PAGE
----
Heat Exchangers

Heat Exchanger

 

Heat Exchangers

REL's ultra-lightweight heat exchangers are the key enabling components in SABRE engines for Mach 5 cruise and aircraft-like access to space.

Heat exchangers that cool the incoming air are the biggest technical challenge to the realisation of the SABRE engine. At Mach 5 (5 times the speed of sound) the heat exchangerneeds to cool air from 1,000°C to minus 150°C, in 1/100th of a second, displacing 400 Mega-Watts of heat energy (equivalent to the power output of a typical gas-powered power station) yet weighs less than 1¼ tonnes.

To meet this challenge, REL has developed the most powerful lightweight heat exchangers in the world. The breakthrough achieved will allow heat exchangers to be used for a whole range of new applications.

Using Heat Exchangers in Aerospace Engines

In the 1970s REL's founder Alan Bond started exploring the potential impact of heat exchangers light enough to be usefully integrated into rocket engine cycles. The main idea was that heat exchangers could remove heat where it caused a problem, and the energy extracted could then be used to drive the pumps and compressors that supply propellants to the rocket engine. While the potential to create a significant increase in engine efficiency was clear, the problem was that the weight of heat exchangers using conventional technology was so large that all the potential benefit was lost.

The SABRE Cycle

Inspired by the miniaturisation of the silicon chip, and understanding that heat exchangers were far from reaching their physical limit in terms of miniaturisation, developing high power lightweight heat exchangers became the focus of REL when it was founded by Alan Bond in 1989.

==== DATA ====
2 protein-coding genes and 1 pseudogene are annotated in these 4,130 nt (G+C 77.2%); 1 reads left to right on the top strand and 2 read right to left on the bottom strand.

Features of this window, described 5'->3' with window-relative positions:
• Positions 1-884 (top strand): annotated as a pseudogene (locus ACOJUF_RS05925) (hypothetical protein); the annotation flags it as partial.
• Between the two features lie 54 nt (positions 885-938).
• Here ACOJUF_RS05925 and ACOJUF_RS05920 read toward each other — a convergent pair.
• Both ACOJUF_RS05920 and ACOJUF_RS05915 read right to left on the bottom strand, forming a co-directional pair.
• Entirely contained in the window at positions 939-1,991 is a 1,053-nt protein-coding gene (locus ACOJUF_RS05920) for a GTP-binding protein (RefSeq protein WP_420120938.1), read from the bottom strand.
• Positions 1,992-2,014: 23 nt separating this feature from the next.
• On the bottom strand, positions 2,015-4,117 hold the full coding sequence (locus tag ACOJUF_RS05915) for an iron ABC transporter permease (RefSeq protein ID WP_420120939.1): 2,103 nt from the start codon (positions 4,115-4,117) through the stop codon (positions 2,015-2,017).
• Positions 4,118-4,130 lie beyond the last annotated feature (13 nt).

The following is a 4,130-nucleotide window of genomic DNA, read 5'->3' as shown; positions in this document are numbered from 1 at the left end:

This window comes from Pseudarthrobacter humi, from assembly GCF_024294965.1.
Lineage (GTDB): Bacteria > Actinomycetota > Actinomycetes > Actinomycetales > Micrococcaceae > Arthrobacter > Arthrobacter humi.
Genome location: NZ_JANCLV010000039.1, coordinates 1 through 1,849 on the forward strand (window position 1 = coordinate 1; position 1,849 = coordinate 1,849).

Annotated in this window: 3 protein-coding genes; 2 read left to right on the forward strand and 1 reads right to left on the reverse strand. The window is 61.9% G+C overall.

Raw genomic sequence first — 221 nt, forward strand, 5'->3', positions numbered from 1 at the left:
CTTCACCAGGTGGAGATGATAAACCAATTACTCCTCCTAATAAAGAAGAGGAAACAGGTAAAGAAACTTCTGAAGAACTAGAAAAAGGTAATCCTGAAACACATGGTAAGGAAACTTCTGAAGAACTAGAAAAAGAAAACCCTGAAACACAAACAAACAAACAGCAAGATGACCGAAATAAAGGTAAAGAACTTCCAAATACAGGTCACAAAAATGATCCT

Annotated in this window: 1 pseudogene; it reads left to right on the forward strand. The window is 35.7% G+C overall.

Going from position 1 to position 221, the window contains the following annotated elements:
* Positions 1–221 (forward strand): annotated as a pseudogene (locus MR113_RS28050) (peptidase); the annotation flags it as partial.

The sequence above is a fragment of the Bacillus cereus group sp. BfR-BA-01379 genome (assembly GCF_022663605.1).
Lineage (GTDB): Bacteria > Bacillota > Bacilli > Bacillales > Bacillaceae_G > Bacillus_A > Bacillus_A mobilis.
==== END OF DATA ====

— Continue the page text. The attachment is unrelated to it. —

The impact of successfully developing lightweight heat exchangers on aerospace propulsion systems is seen as comparable to the impact of the silicon chip on computing: new products, new markets, new capabilities.

Heat Exchangers for the SABRE Engine

In the case of the SABRE engine there are two uses for heat exchangers. The first use is to cool the incoming air (which becomes very hot at high speed) so that it can be compressed to the pressure required for it to enter the rocket combustion chamber whilst concurrently heating helium, which is used to drive the engine machinery. We call the heat exchanger on the Sabre engine a Pre-cooler.

Location of the Precooler in the SABRE engine (shown in blue).

The second use is to cool the hot helium using the cold liquid hydrogen fuel, but this uses more conventional heat exchanger technology.

The team at REL has found ways to produce heat exchangers light enough to be viable for the first time in a flying engine. REL has also pioneered solutions to the other practical problems in this application, such as the control of frost formation (where the water in the atmosphere freezes in the heat exchanger, icing it up).

Although REL has developments in other technology areas of the SABRE engine, its heat exchangers are the key to its success and also represent the biggest advance over existing technology.

 

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